Your pension plan, your business and car insurance, your social media accounts, HMRC…just think how many passwords you need to remember in any given day. It’s no wonder that some of us succumb to the temptation to use the same password for multiple channels.

But while that may make life easier for you, it also makes life easier for hackers. All they need to do is crack your username and password for one account and suddenly they have access to your entire online life, including your business data. To up your data security, make sure you choose a different password for each account, particularly in the case of financial data.

4. Watch out for scammers

A decade ago, scammers were far easier to spot. One look at an email from ‘your bank’ was enough to tell you that it was a fake. Unfortunately, today’s fraudsters are a lot more sophisticated and it can be tricky to tell whether an email is from a brand you know and trust, or whether it’s a fake.

Remember though that any reputable company will never ask you to disclose your password. If you ever receive any communications that appear to be from Clear Books, asking you for your username or password, please do notify us immediately via support@clearbooks.co.uk and do not reply to the email.

Websites too can fall prey to scammers who set up links that take you to a replica of a reputable site. To avoid a website scam, always check the domain name of the website you’re on, especially if you’re going to be keying in a username or password or making a purchase. You’ll find Clear Books at www.clearbooks.co.uk — you can log in to all of our products from this domain. Once you’re logged in, you’ll notice the www.secure.clearbooks.co.uk URL provides a prefix you can check to be confident of your location.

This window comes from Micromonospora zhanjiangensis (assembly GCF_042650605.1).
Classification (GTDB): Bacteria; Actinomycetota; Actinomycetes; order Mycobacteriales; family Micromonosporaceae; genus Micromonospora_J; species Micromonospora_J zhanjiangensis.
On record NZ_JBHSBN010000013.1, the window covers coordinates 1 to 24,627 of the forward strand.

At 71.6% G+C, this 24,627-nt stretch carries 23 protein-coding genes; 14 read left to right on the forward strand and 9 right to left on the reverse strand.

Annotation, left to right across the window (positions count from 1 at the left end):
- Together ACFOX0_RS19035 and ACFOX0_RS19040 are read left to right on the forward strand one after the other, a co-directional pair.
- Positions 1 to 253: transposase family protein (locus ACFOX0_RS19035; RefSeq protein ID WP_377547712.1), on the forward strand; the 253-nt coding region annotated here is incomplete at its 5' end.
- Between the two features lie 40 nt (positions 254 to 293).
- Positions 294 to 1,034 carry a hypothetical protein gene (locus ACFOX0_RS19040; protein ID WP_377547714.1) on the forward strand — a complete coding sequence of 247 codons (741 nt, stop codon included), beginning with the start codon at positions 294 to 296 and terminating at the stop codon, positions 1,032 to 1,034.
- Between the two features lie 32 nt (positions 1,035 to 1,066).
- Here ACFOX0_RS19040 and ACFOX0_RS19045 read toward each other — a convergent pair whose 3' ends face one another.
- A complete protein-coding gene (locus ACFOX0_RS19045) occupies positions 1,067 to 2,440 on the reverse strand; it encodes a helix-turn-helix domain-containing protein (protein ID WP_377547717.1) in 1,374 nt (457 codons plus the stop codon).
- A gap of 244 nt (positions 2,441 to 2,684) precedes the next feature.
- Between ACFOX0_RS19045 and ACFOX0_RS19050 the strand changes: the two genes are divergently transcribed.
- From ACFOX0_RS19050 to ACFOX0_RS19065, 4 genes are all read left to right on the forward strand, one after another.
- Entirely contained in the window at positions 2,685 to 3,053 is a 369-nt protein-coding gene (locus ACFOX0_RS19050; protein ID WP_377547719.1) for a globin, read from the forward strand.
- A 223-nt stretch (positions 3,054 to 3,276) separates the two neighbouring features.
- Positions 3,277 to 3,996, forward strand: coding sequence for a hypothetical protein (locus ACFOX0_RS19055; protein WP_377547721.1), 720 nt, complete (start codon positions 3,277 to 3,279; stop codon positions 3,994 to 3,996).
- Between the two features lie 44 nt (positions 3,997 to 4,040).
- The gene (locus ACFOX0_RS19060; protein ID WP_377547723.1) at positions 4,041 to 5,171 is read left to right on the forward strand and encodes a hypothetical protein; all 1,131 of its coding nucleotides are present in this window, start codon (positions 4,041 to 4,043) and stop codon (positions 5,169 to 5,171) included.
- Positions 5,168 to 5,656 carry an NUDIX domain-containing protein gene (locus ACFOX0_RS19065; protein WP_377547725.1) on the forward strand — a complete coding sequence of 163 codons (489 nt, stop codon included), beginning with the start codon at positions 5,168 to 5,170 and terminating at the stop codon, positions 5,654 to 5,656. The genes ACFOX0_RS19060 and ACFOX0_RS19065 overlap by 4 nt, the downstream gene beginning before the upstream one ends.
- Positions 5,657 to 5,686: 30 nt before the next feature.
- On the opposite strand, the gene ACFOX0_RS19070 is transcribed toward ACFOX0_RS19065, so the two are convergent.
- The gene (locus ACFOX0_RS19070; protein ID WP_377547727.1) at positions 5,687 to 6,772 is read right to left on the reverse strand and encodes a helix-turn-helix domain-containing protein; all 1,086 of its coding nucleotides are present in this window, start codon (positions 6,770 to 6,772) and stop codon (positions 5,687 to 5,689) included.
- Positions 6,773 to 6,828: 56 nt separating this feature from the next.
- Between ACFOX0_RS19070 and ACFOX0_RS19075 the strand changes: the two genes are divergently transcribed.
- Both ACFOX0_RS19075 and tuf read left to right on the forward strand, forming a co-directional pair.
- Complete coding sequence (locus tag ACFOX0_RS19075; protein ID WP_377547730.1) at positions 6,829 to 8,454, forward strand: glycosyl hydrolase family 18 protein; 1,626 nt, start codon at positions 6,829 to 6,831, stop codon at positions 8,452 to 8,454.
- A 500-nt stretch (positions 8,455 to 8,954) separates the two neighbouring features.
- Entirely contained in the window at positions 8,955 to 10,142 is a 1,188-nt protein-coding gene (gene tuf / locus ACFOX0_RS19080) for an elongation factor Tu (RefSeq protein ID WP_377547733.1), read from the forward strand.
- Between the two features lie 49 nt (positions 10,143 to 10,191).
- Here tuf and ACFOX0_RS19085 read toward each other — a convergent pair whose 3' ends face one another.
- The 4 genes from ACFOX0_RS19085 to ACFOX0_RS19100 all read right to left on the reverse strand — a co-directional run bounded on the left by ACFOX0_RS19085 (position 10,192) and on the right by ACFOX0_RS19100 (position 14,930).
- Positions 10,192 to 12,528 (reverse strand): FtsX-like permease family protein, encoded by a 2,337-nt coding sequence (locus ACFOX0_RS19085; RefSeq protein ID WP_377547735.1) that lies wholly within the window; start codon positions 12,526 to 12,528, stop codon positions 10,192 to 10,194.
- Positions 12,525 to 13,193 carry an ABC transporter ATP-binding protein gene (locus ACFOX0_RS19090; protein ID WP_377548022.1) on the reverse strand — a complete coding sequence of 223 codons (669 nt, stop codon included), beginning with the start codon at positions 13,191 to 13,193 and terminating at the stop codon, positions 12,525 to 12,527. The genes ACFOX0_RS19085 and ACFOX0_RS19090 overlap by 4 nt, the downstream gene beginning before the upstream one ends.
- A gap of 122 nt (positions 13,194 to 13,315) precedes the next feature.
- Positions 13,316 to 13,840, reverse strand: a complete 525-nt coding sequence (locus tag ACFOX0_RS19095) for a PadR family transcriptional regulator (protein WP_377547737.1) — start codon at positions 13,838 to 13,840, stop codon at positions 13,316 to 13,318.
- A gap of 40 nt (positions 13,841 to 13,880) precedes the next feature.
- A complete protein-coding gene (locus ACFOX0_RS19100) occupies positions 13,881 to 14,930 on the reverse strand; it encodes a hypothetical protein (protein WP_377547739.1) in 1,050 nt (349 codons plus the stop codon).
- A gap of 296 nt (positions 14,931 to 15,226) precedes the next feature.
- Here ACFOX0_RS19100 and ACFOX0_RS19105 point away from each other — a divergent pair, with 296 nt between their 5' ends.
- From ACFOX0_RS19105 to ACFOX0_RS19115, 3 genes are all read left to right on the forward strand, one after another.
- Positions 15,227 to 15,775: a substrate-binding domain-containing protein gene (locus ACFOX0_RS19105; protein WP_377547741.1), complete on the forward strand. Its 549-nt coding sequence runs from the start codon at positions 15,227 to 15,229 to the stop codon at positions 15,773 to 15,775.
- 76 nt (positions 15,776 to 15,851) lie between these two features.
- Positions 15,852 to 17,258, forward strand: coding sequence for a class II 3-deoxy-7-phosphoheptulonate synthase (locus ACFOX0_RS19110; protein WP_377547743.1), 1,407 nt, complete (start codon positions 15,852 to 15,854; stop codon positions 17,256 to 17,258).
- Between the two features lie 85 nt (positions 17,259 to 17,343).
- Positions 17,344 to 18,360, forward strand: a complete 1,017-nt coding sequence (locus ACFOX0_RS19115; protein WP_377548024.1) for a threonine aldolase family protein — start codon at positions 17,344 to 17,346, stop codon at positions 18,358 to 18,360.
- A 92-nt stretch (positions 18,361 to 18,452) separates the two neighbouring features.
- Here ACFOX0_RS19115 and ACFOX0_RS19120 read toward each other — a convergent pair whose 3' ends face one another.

5. If you think you’ve been hacked, change your password immediately.

Even the most security savvy people can fall victim to hackers. If you have any reason at all to suspect that one of your passwords have been compromised, it’s vital that you change it immediately. And, if you are still using the same login details for multiple accounts, we’d recommend setting a new password for every account that may have been affected.

If you think your Clear Books password has been compromised you can reset your password by clicking the ‘forgot password’ link on the sign in page.

If you need any help accessing your account or changing the password, or have any other questions about data security, our Support Team is available weekdays from 9am to 5pm on 0203 475 4744.

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Posted by John Fouracre

John is the manager of the customer support team and endeavours to solve all issues customers may have while addressing any questions about the system. John enjoys the constantly evolving challenges that are faced at Clear Books everyday. John is currently the longest standing employee at Clear Books and has witnessed the rapid growth and development of the system since 2010. When not solving everyone's problems, John enjoys to play sports, specifically football, swimming and cycling.